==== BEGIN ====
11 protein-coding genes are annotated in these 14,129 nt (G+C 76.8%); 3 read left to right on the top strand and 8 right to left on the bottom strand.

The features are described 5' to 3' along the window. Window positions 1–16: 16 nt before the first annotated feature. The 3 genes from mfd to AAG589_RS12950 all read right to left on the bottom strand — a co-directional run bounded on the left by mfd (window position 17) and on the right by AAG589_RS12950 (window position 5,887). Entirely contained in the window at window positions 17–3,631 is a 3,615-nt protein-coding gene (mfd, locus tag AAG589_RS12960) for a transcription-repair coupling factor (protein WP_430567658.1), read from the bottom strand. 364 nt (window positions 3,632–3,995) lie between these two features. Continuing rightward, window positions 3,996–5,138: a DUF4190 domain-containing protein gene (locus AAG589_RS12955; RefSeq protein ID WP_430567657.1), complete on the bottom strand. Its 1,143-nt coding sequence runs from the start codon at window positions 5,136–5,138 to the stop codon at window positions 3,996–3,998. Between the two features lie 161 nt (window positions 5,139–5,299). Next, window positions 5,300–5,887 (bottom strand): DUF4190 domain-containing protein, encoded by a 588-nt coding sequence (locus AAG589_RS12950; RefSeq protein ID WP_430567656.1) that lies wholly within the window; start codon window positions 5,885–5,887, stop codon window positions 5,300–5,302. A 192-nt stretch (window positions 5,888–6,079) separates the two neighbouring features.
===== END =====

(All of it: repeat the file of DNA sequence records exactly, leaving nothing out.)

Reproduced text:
11 protein-coding genes are annotated in these 14,129 nt (G+C 76.8%); 3 read left to right on the top strand and 8 right to left on the bottom strand.

The features are described 5' to 3' along the window. Window positions 1–16: 16 nt before the first annotated feature. The 3 genes from mfd to AAG589_RS12950 all read right to left on the bottom strand — a co-directional run bounded on the left by mfd (window position 17) and on the right by AAG589_RS12950 (window position 5,887). Entirely contained in the window at window positions 17–3,631 is a 3,615-nt protein-coding gene (mfd, locus tag AAG589_RS12960) for a transcription-repair coupling factor (protein WP_430567658.1), read from the bottom strand. 364 nt (window positions 3,632–3,995) lie between these two features. Continuing rightward, window positions 3,996–5,138: a DUF4190 domain-containing protein gene (locus AAG589_RS12955; RefSeq protein ID WP_430567657.1), complete on the bottom strand. Its 1,143-nt coding sequence runs from the start codon at window positions 5,136–5,138 to the stop codon at window positions 3,996–3,998. Between the two features lie 161 nt (window positions 5,139–5,299). Next, window positions 5,300–5,887 (bottom strand): DUF4190 domain-containing protein, encoded by a 588-nt coding sequence (locus AAG589_RS12950; RefSeq protein ID WP_430567656.1) that lies wholly within the window; start codon window positions 5,885–5,887, stop codon window positions 5,300–5,302. A 192-nt stretch (window positions 5,888–6,079) separates the two neighbouring features.